Humming comes from the closure of the lips and sound pushing against that closure. To change what has been locked in, the tones must be able to resonate through the bone mechanism. This carries the resonance into the cells. In effect, this clears distorted vibration from the inside and frees our cellular memory to receive specific frequencies so that our voice can begin to reproduce them. (See Cymatics Dr Hans Jenny, Messages from Water Dr Masaru Emoto, Fabien Mamman The Role of Music in the 21st Century)

So how do we produce these tones properly and articulate vowels in singing?

Formation of vowel sounds begins in the oral pharynx. This is the hole between the back of the tongue and the back wall of the throat. It's part of the tube otherwise known as pharynx, the chief resonator. The pharynx is also known as the echo chamber and second mouth of the singer because of the potential power it can add to the voice with proper breath technique.

There are four known chambers of resonance: the laryngeal, oral, nasal, and upper. You will not be able to shape your vowels in the oral pharynx if you take in too much air. Taking in too much air because your mind tells you you'll need it is a lie. Heaps of air will only create too much pressure under the cords. This will prevent them from doing their job and creating proper pitch. Pitch is determined by the stretch of the cord from front to back. On every single note, the cords make a different size stretch, though this cannot be seen with the naked eye.

Pitches are not produced with the blast, or reach, of your air. The cords only need a small amount of air to stretch for the proper pitch and create sound. This being said, it's very important to learn how to sing without holding your breath or you will end up squeezing and pushing it out. Squeezing holds the tone inside your body. Pushing will have you forcing up the air get sound out because there is no sound unless air passes by the cords.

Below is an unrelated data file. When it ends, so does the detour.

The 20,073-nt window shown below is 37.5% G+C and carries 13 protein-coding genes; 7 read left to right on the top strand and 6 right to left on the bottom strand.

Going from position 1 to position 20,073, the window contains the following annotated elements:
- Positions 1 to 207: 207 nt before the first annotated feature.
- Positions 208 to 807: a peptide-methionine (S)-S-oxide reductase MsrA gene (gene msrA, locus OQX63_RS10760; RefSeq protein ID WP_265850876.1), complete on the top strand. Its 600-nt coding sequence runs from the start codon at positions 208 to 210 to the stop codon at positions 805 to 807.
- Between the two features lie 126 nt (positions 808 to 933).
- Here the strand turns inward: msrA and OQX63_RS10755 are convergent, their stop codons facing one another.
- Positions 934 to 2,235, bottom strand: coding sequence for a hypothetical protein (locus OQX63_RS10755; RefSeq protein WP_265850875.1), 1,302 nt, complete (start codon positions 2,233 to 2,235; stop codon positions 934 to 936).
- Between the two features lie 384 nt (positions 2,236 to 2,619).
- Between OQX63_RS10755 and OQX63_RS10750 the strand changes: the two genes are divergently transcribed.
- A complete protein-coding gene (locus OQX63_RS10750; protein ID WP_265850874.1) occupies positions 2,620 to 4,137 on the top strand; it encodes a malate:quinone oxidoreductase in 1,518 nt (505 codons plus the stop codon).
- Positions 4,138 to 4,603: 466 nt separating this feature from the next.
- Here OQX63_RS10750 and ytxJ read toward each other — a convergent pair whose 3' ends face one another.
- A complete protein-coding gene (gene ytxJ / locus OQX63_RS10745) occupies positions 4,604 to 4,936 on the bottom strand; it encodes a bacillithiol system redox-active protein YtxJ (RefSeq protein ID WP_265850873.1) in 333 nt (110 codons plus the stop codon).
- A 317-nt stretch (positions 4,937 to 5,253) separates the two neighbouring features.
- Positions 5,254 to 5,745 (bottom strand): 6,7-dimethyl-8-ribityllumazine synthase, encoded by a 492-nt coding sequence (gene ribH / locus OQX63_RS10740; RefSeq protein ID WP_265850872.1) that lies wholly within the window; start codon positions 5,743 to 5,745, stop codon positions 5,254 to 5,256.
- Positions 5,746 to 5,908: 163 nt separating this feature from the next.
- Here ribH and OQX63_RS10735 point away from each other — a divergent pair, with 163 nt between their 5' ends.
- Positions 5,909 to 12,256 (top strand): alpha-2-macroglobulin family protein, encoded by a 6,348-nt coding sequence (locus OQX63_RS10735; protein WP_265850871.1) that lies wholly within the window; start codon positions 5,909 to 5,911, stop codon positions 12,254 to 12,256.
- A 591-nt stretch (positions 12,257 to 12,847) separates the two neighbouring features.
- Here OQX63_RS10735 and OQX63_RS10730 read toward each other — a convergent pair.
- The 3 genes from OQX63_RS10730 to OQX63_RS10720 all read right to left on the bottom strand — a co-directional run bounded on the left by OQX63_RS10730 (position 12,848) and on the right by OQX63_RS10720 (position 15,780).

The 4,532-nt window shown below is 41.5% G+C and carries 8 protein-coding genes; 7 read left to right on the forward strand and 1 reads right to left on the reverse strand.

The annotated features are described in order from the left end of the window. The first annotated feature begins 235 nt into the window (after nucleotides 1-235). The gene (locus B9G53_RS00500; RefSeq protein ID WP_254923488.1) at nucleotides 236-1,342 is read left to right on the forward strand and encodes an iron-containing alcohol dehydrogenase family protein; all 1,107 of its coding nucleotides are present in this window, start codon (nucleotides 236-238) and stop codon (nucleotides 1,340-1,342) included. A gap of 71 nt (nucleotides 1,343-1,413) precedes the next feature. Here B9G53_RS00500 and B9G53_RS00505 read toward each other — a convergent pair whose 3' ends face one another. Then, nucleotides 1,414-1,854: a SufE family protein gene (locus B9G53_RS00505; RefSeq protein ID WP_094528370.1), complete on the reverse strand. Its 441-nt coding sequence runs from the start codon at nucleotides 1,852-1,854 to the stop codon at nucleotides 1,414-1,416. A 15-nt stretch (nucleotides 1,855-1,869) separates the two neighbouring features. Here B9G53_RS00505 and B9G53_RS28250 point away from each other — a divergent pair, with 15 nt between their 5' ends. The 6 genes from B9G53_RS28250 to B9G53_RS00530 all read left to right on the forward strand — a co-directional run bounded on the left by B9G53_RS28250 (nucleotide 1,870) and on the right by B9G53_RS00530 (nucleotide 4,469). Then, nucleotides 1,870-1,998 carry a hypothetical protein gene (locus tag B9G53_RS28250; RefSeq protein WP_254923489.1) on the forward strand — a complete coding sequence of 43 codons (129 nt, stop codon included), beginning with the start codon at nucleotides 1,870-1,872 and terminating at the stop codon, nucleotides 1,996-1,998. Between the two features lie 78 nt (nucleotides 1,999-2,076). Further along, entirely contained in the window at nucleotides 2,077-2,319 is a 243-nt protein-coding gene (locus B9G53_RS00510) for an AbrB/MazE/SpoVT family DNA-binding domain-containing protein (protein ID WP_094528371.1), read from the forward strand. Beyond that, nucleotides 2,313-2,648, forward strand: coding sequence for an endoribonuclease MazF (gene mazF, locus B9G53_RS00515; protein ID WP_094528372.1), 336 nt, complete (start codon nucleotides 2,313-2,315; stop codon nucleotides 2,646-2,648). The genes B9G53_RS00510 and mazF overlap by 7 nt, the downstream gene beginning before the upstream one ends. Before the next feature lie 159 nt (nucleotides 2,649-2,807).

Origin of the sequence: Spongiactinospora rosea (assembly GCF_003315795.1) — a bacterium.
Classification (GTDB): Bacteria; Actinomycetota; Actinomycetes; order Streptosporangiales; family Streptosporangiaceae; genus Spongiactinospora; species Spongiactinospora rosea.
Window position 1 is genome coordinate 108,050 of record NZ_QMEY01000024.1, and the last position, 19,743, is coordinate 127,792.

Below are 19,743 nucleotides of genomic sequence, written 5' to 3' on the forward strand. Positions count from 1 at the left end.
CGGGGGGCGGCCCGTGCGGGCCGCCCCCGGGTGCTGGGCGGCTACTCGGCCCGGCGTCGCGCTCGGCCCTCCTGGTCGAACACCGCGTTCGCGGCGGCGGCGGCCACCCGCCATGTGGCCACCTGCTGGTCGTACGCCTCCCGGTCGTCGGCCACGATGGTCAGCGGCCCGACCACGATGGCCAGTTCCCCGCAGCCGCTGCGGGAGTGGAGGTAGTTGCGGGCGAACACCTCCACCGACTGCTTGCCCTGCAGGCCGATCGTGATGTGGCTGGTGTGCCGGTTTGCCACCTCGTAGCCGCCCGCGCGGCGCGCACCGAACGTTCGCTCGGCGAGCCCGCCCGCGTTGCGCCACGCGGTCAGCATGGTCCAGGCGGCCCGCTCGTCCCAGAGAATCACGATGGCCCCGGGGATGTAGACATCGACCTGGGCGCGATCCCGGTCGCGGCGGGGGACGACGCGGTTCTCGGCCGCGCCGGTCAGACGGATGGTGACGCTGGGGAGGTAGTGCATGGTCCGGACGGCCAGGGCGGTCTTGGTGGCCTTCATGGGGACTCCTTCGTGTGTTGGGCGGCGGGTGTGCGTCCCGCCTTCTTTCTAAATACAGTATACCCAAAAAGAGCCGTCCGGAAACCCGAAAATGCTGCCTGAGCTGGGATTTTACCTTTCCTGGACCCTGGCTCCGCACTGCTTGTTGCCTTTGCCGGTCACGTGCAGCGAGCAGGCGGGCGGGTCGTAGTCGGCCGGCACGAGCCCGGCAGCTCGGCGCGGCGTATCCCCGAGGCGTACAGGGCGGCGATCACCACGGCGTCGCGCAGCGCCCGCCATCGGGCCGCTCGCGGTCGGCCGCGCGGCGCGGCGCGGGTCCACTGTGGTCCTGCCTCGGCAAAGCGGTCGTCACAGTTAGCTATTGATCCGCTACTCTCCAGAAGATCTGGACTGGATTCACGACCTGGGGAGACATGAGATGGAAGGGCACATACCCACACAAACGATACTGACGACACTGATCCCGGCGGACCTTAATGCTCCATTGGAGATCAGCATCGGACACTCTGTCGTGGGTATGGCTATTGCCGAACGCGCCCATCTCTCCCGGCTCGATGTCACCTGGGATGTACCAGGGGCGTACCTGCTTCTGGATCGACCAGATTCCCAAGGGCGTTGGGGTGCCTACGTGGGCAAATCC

If you take in too much air, fill up the tank, what do you think might happen? The cords will have to pull further apart than needed for that particular pitch and you will end up falling flat. Remember this: the higher the note, the shorter the stretch of cord, and the smaller of an opening between them. The lower the note, the longer and looser the stretch of cord and the wider of an opening between them. Keeping that in mind, high or low, the cords must be able to control the flow of air and compress it properly for pitch. They can't do that if you are overdoing it with your air.

There is an art to learning how use your air properly. Before getting into the art of singing songs, you've got to learn how to do this so you don't risk injury to the mechanism. If you don't learn proper breath technique, you may continue to lose pitch. Managing tone and breath is the foundation for good pitching. It trains your whole body to produce sound correctly. If the listening ability is clear, the sound reproduction from the voice box with correct airflow and resonance will give you absolute pitch. There shouldn't be any more barriers to hitting the pitches.

Please bear in mind that there are no quick magic fixes here. None of us can learn how to do all of this in one lesson. It takes the knowledge and guidance of a teacher, and your continued practice.

Love Hilary & Dena

Next week Part 3 Pitching Perfectly